Is your data volatile, meaning changing frequently? Rule of thumb says you want tables that rarely have data modifications, more specifically, where less then 10% of the rows are modified. Having large numbers of deletes can cause fragmentation, which adversely affect compression rates, thus reducing the efficiency of the index. Updates in particular are expensive, as they are processed as deletes followed by inserts, which will adversely affect the performance of your loading process.

What datatypes are in your table? There are several data types that are not supported within a columnstore index. Data types like varchar(max), nvarchar(max), or varbinary(max) were not supported until SQL Server 2017, and typically aren’t the best fit for this type of workload. Additionally, if you are using uniqueidentifiers (GUIDs) you won’t be able to create your index as they are still not supported.

Next what are you doing in your queries.

Are you doing aggregations or performing analytics on the data or are you looking for specific values? The standard B-tree rowstore indexes are best for singleton lookups (single values) and are sometimes used in tandem with a columnstore index. If you’re using an index to cover a where clause that does not look up a range of values and is just filling predicates, then columnstore does not benefit. This especially  true if you need to “cover” that query with included columns since columnstore does not allow included columns. However, columnstore is designed to quickly process aggressions especially on a grouped range of values. So, if you are performing aggregations or analytics usually columnstore can give you large performance gains as it can do full table scans to perform aggregations very fast.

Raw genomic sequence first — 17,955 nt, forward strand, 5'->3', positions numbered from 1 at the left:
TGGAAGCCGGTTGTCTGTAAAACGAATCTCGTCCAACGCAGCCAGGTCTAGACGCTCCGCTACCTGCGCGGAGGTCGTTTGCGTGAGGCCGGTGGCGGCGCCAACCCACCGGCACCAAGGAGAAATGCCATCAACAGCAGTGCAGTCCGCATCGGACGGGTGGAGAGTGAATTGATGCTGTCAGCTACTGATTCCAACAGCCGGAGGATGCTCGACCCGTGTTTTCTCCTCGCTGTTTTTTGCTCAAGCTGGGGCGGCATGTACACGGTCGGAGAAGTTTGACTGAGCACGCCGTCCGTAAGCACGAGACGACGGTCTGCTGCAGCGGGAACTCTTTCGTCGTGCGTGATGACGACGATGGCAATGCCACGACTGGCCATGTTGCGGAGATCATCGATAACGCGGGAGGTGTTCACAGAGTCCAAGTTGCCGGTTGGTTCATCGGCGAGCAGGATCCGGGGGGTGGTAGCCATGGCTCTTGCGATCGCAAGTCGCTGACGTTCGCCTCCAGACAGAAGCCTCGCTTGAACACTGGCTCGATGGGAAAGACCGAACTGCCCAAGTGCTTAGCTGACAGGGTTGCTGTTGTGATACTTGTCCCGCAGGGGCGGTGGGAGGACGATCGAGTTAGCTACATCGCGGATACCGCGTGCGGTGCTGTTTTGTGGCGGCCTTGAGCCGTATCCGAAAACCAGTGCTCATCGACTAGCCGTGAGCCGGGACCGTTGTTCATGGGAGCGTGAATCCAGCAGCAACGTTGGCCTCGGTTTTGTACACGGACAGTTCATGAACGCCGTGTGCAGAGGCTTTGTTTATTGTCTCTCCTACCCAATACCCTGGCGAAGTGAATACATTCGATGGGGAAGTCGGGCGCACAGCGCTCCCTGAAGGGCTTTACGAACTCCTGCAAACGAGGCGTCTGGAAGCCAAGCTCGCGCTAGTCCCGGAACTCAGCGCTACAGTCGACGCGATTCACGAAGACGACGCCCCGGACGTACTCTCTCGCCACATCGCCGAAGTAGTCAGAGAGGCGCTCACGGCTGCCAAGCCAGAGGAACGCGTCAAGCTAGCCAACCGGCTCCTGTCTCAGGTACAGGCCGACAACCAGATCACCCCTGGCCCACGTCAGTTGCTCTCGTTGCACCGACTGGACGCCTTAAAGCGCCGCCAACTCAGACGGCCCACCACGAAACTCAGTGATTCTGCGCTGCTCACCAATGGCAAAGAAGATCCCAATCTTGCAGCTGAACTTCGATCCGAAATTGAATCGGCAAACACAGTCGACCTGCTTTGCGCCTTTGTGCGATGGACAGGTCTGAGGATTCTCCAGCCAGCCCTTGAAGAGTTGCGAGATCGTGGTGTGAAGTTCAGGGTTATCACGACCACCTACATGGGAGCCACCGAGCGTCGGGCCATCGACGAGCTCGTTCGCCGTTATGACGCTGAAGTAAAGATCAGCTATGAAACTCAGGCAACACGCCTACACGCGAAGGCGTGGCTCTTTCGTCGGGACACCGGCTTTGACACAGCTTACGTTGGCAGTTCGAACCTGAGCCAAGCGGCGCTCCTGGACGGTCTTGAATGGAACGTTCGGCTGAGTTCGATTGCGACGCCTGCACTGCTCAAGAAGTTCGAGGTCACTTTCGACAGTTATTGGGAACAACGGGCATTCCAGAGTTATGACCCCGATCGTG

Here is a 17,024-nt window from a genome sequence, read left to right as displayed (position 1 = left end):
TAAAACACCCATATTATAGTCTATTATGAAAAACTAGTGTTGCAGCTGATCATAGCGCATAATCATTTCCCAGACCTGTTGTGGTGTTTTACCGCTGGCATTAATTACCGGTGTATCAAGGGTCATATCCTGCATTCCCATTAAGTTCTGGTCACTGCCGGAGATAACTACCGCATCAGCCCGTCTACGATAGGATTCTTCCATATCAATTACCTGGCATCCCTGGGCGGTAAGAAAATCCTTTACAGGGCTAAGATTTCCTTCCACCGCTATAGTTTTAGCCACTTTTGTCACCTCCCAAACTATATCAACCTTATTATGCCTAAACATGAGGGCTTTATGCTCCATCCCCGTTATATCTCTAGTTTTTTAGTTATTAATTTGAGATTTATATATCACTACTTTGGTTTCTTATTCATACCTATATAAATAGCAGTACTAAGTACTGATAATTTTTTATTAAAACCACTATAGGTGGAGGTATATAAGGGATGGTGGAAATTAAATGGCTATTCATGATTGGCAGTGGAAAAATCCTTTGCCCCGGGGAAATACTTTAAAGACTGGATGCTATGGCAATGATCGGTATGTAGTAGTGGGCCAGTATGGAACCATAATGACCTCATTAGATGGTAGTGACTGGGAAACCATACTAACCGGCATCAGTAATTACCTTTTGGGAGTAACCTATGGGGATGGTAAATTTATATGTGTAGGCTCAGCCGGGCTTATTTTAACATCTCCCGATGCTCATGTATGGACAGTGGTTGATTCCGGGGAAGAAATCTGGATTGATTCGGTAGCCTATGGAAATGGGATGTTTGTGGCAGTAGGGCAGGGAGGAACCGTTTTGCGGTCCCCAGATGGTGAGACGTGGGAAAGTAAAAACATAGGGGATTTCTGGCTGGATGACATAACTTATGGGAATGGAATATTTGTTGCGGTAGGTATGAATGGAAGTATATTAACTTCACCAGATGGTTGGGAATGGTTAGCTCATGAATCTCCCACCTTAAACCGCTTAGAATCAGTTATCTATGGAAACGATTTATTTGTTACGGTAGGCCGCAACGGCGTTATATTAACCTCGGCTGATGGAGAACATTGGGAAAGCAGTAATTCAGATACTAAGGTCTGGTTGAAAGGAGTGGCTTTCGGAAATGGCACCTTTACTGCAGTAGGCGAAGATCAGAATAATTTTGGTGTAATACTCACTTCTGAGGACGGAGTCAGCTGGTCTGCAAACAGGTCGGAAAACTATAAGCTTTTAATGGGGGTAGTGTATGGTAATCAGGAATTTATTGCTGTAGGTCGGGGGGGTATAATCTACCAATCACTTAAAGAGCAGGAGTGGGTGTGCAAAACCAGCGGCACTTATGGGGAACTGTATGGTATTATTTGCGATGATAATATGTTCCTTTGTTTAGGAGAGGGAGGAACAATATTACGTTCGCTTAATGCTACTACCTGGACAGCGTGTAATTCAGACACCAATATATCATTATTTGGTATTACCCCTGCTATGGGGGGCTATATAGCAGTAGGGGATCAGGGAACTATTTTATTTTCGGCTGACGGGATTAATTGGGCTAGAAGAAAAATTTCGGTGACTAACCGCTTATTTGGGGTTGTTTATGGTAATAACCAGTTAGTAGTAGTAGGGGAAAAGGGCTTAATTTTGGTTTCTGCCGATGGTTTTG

Now there are times where you want to seek a specific value and perform aggregations (think average sale price in the last quarter for a specific product). In these cases you may benefit from a combination of a rowstore and columnstore index. Creating the columnstore to handle the grouping and aggressions and covering the index seek requirement with the rowstore. Adding these b-tree indexes will help your query performance, but they can dramatically impact the loading process—if your data loads are large enough it may be more efficient to drop the b-tree index, and rebuild it after loading the data into the columnstore.

Is this a data warehouse fact or dimension table? As we know a dimension table is usually used to find specific values, mostly lookups to match with an aggregated value from a fact table. If it’s a dimension table, typically you are going to use a b-tree based models, with the exception of very large dimensions. We tend to use columnstore on fact tables in the data warehouse as these tables are normally the source of aggregations.